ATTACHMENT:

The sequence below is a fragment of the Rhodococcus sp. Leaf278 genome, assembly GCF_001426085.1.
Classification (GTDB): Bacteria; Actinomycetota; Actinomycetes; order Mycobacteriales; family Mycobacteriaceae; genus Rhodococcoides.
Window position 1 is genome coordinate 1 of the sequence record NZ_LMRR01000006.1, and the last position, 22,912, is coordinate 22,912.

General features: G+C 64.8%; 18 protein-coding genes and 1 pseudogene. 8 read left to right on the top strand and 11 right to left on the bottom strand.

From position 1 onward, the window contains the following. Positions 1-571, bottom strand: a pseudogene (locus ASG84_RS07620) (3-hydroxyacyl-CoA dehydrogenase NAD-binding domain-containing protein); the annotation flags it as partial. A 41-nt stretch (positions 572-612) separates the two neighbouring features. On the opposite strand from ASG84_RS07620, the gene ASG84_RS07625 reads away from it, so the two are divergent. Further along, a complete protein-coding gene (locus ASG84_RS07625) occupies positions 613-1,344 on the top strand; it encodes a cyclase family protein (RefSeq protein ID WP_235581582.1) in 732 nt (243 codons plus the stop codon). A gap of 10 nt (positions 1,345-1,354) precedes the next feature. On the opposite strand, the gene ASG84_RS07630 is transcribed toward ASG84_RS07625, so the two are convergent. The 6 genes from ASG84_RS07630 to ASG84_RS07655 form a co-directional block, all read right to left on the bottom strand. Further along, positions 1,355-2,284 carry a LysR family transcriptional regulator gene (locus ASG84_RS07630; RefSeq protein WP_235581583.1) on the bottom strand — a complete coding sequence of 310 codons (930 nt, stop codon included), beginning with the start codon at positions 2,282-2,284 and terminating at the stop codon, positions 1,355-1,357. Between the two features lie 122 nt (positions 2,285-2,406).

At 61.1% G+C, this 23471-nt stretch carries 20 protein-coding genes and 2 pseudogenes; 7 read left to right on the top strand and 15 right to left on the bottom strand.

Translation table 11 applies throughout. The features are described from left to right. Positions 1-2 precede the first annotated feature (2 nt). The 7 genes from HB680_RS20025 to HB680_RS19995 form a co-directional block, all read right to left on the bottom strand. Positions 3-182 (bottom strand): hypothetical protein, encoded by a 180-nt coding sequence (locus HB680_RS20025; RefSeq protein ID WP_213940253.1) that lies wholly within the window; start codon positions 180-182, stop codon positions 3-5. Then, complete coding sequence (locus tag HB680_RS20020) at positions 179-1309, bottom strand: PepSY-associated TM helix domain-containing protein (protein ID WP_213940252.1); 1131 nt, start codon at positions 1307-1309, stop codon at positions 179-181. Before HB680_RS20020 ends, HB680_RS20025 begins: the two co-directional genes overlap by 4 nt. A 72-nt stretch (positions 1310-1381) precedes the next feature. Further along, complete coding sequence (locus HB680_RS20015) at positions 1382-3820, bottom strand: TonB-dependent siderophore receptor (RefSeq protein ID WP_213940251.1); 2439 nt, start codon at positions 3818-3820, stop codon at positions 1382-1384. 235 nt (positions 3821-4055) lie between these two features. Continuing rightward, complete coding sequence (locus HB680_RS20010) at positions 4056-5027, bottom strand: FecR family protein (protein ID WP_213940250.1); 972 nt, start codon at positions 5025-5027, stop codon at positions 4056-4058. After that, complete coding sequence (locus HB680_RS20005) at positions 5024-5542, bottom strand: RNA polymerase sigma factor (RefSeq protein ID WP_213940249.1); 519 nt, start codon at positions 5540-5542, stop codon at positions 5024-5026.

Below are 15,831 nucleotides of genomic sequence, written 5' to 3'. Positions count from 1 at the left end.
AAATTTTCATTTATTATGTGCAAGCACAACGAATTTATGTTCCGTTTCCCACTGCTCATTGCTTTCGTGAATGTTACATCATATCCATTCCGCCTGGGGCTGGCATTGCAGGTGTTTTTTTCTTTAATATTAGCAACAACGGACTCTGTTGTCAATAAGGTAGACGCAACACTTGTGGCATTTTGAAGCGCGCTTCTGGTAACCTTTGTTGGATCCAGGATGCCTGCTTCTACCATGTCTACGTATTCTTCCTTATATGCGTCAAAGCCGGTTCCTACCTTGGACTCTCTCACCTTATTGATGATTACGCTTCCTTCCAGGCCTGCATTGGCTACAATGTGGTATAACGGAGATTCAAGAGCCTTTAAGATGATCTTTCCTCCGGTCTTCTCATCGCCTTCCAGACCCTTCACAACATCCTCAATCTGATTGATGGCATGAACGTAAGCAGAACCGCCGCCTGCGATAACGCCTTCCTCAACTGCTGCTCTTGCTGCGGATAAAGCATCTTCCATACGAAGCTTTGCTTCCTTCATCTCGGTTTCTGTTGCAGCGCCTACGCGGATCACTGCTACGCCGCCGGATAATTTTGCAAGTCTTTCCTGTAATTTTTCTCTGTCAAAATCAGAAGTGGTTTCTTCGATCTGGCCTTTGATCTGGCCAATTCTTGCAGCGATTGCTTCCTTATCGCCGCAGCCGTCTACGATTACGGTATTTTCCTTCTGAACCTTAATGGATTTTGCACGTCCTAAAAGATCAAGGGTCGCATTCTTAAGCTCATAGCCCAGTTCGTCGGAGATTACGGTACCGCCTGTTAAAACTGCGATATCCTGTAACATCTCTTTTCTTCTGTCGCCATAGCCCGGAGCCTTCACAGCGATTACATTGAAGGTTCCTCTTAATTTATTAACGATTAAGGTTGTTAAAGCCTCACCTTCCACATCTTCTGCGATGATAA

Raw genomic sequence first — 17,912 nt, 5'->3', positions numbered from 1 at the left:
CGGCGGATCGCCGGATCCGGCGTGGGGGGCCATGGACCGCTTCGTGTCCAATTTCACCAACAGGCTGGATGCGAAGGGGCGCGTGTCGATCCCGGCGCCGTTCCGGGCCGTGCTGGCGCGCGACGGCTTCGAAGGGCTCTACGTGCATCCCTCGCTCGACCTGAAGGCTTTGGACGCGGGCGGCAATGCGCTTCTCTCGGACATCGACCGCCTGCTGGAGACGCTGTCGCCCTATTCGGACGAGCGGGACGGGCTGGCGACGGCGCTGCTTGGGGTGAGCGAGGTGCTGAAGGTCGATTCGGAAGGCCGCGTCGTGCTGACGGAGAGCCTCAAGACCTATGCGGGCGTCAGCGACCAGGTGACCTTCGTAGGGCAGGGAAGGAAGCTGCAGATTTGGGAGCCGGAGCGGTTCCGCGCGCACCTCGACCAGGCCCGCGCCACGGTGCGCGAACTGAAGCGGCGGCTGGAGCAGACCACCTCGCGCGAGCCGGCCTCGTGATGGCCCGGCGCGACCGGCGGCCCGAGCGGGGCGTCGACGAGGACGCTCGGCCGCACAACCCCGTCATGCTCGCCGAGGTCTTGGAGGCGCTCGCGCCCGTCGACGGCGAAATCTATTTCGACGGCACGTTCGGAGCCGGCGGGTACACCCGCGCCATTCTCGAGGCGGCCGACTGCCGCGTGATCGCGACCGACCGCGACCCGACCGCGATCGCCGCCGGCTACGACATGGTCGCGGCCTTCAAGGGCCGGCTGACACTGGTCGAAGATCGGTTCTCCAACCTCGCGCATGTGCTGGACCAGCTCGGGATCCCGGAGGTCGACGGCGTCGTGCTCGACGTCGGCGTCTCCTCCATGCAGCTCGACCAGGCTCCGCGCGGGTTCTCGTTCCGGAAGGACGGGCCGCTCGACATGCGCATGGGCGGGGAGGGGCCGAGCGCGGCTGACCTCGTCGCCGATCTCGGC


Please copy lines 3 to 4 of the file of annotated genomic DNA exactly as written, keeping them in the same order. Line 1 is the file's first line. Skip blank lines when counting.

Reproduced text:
Window position 1 is genome coordinate 1 of the sequence record NZ_LMRR01000006.1, and the last position, 22,912, is coordinate 22,912.

General features: G+C 64.8%; 18 protein-coding genes and 1 pseudogene. 8 read left to right on the top strand and 11 right to left on the bottom strand.